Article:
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Monday, November 13, 2006

Let's Get Excited!

I can count on one hand the number of times a work of fiction has got me really excited. I mean really excited (though, let's be perfectly clear, I don't mean "excited" in a sexual way).

I primarily read fiction; I love fiction. When asked for fiction recommendations, I usually have a list kicking around somewhere. Some I like pretty well; others I love. But very, very few fiction books make me truly excited as both a reader and a writer.

Some recent examples from the "like" department (keeping in mind "like" implies an above-average book):
"The Twentieth Wife" by Indu Sundaresan
"Abundance" by Sena Jeter Naslund
"The Thirteenth Tale" by Diane Setterfield
"The Historian" by Elizabeth Kostova
"No Country for Old Men" by Cormac McCarthy

Some recent examples of fiction from the "love" department (i.e. you really should read this book in the next six months, because it will change how you look at the world):
"Lonesome Dove" by Larry McMurtry
"Song of Solomon" by Toni Morrison
"The Book Thief" by Markus Zusak
"Jane Eyre" by Charlotte Bronte
"The Plot Against America" by Philip Roth

To reiterate: these are fiction books I'm talking about. Nonfiction affects me in a totally different way. With really exciting nonfiction, there is this wonder that the recounting could actually have happened in real life. It's the old adage "truth is stranger than fiction" and most often this is very much the case.



Fabulous nonfiction from the past few months:
"The River of Doubt" by Candice Millard
"Mountains Beyond Mountains" by Tracy Kidder
"Into Thin Air" by Jon Krakauer
"The Devil in the White City" by Erik Larsen



So, back to the original idea - really exciting fiction is a rare thing. But, I am RIGHT AT THIS VERY MOMENT reading a book that is blowing my mind. It is "White Teeth" by Zadie Smith and it was published in 2000 when Smith was a dewy 24-year-old.

I'm not sure what initially compelled me to buy this book, other than glimpsed excerpts of hymn-like reviews, and its inclusion on many "must read" book lists. It has been on my personal "To Read" list for 2006 since January; and with 2006 drawing to a close, I finally decided to dive in.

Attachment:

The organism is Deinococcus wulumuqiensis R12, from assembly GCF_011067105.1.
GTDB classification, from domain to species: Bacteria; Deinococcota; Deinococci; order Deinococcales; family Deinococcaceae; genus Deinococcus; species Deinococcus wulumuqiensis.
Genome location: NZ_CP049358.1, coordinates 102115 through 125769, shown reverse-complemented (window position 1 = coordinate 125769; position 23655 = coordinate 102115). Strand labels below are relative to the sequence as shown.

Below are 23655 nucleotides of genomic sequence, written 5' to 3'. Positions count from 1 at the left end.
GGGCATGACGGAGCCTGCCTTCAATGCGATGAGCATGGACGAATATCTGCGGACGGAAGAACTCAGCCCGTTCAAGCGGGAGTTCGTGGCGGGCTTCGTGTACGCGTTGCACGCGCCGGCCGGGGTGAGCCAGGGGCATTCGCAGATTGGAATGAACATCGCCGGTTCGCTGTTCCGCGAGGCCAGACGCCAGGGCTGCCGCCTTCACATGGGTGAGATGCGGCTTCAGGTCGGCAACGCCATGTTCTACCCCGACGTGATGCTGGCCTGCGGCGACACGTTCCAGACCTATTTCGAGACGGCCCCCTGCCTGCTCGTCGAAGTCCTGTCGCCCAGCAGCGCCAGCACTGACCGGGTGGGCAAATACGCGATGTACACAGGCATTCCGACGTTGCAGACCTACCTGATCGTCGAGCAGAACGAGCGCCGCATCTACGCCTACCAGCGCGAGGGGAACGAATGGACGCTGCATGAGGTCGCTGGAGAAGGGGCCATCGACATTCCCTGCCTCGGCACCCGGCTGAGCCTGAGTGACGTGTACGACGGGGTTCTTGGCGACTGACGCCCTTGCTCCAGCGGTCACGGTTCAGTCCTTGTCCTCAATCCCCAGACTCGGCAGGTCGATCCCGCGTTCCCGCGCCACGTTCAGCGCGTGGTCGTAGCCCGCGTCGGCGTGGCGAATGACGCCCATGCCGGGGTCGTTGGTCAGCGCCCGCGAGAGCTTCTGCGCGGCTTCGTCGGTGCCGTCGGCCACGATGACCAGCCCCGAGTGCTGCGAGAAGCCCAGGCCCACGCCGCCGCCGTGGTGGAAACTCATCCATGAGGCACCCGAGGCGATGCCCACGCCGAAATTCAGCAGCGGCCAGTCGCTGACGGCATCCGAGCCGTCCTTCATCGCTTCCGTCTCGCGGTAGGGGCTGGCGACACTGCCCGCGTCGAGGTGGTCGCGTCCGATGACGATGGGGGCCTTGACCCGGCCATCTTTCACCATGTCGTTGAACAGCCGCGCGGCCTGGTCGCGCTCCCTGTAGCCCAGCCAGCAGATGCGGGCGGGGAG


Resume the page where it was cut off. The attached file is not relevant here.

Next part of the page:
The first page put me off sufficiently to take a 2-day break to read "Is Sex Necessary" by E. B. White and James Thurber (circa 1929 - how graphic could it be?) which I picked up the library book sale. But rather than start something else after "Sex", I went back to "White Teeth" and am so glad I did. Each paragraph is an epiphany of writing, as decadent as a bowlful of Costco tiramisu.



Recounting the plot line is pointless - if I did so, you'd probably never pick up this book. And it's not great one-liners that have me running for my highlighter pen. It's the book as a whole - its characters, its dialogue, its intelligence and saavy, it subtleties and turns of phrase; quirky characters like John Irving, but more accessible. Tons of humor, but completely authentic. This woman is a literary genius; so much so that it's hard to be jealous of her.

In the review-excerpts, she's compared to John Irving, Charles Dickens, Thomas Pynchon, and Mary Shelley. (Imagine them all combined!) But ultimately she has her own very distinct, unforgettable voice. Pure literary bliss!

The only other book I've ever read that has been more emotionally, intellectually, and spiritually satisfying was C. S. Lewis' Narnia Chronicles. In the mere 74 pages I've read thus far of this 448-page book, there has not been the slightest misstep. Yes, I'm this excited after only 74 pages. As a writer, I rejoice in her control of the human language. Her work is an epiphany, because she captures the spirit of some undefinable thing that I long to create myself, but probably never will. I can hold this book up and say, "This is it. This is the voice I've wanted to find in myself."

So, there you have it.

Now, I will be embarrassed if I get to the end of this book and decide I hate it. The other really embarrassing thing would be for someone to read it and completely hate it.

On librarything.com (where my personal library is catalogued in its entirety; see www.librarything.com/alaskabookworm), there was at least one review by a reader who "didn't get it". Well, those of you who love Tim LaHaye and Dan Brown probably won't get it. But those who love John Irving and Christopher Moore probably will.

Well, enough. You're probably sick to death of my gushing. And, I've got a book to read.

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1 Comments:

At 8:09 PM, Blogger Kathleen said...

So, how do you really fell about it? Not sure you expressed it well enough! ;)

 

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